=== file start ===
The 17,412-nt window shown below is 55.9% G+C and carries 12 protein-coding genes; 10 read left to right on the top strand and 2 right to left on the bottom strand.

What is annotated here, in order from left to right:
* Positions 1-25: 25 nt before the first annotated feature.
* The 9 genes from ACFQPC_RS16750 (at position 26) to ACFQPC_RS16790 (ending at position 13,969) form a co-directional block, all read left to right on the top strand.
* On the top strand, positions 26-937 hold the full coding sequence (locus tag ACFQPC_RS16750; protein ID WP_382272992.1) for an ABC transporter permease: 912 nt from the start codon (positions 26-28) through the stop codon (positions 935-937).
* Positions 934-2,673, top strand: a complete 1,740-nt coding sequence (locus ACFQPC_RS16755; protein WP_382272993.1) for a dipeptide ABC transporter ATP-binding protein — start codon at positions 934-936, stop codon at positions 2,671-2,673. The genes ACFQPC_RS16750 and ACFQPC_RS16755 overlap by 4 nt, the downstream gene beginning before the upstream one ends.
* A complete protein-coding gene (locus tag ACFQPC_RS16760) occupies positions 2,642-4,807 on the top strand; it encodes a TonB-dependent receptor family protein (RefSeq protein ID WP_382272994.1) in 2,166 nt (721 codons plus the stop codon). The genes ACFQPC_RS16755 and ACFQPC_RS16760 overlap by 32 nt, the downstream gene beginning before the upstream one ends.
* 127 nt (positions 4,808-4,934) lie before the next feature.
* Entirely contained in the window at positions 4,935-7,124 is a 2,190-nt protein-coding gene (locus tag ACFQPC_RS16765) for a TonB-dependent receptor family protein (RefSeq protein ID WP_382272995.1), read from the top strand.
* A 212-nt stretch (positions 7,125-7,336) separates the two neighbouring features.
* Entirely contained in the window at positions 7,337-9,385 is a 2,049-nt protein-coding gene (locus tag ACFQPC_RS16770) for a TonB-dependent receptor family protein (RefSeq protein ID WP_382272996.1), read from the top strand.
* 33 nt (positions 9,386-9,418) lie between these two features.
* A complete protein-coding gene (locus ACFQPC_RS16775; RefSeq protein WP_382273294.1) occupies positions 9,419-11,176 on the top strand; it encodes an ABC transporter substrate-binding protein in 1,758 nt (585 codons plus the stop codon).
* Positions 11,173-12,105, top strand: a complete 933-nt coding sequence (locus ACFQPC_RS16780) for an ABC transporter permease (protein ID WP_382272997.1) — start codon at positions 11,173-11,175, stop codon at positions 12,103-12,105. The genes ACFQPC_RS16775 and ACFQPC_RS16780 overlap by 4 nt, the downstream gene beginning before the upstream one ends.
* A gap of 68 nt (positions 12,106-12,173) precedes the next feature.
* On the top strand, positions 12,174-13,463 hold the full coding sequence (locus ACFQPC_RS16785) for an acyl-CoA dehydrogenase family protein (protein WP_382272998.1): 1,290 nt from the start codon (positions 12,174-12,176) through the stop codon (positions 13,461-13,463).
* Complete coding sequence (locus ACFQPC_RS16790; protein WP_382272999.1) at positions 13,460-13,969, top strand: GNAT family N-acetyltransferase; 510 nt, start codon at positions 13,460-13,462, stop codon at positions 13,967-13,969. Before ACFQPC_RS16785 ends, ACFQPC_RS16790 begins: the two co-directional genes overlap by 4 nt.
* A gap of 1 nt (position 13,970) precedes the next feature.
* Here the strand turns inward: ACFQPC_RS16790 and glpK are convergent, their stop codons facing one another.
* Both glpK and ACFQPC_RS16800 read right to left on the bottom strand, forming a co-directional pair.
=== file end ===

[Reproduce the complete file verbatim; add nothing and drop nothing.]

The 17,412-nt window shown below is 55.9% G+C and carries 12 protein-coding genes; 10 read left to right on the top strand and 2 right to left on the bottom strand.

What is annotated here, in order from left to right:
* Positions 1-25: 25 nt before the first annotated feature.
* The 9 genes from ACFQPC_RS16750 (at position 26) to ACFQPC_RS16790 (ending at position 13,969) form a co-directional block, all read left to right on the top strand.
* On the top strand, positions 26-937 hold the full coding sequence (locus tag ACFQPC_RS16750; protein ID WP_382272992.1) for an ABC transporter permease: 912 nt from the start codon (positions 26-28) through the stop codon (positions 935-937).
* Positions 934-2,673, top strand: a complete 1,740-nt coding sequence (locus ACFQPC_RS16755; protein WP_382272993.1) for a dipeptide ABC transporter ATP-binding protein — start codon at positions 934-936, stop codon at positions 2,671-2,673. The genes ACFQPC_RS16750 and ACFQPC_RS16755 overlap by 4 nt, the downstream gene beginning before the upstream one ends.
* A complete protein-coding gene (locus tag ACFQPC_RS16760) occupies positions 2,642-4,807 on the top strand; it encodes a TonB-dependent receptor family protein (RefSeq protein ID WP_382272994.1) in 2,166 nt (721 codons plus the stop codon). The genes ACFQPC_RS16755 and ACFQPC_RS16760 overlap by 32 nt, the downstream gene beginning before the upstream one ends.
* 127 nt (positions 4,808-4,934) lie before the next feature.
* Entirely contained in the window at positions 4,935-7,124 is a 2,190-nt protein-coding gene (locus tag ACFQPC_RS16765) for a TonB-dependent receptor family protein (RefSeq protein ID WP_382272995.1), read from the top strand.
* A 212-nt stretch (positions 7,125-7,336) separates the two neighbouring features.
* Entirely contained in the window at positions 7,337-9,385 is a 2,049-nt protein-coding gene (locus tag ACFQPC_RS16770) for a TonB-dependent receptor family protein (RefSeq protein ID WP_382272996.1), read from the top strand.
* 33 nt (positions 9,386-9,418) lie between these two features.
* A complete protein-coding gene (locus ACFQPC_RS16775; RefSeq protein WP_382273294.1) occupies positions 9,419-11,176 on the top strand; it encodes an ABC transporter substrate-binding protein in 1,758 nt (585 codons plus the stop codon).
* Positions 11,173-12,105, top strand: a complete 933-nt coding sequence (locus ACFQPC_RS16780) for an ABC transporter permease (protein ID WP_382272997.1) — start codon at positions 11,173-11,175, stop codon at positions 12,103-12,105. The genes ACFQPC_RS16775 and ACFQPC_RS16780 overlap by 4 nt, the downstream gene beginning before the upstream one ends.
* A gap of 68 nt (positions 12,106-12,173) precedes the next feature.
* On the top strand, positions 12,174-13,463 hold the full coding sequence (locus ACFQPC_RS16785) for an acyl-CoA dehydrogenase family protein (protein WP_382272998.1): 1,290 nt from the start codon (positions 12,174-12,176) through the stop codon (positions 13,461-13,463).
* Complete coding sequence (locus ACFQPC_RS16790; protein WP_382272999.1) at positions 13,460-13,969, top strand: GNAT family N-acetyltransferase; 510 nt, start codon at positions 13,460-13,462, stop codon at positions 13,967-13,969. Before ACFQPC_RS16785 ends, ACFQPC_RS16790 begins: the two co-directional genes overlap by 4 nt.
* A gap of 1 nt (position 13,970) precedes the next feature.
* Here the strand turns inward: ACFQPC_RS16790 and glpK are convergent, their stop codons facing one another.
* Both glpK and ACFQPC_RS16800 read right to left on the bottom strand, forming a co-directional pair.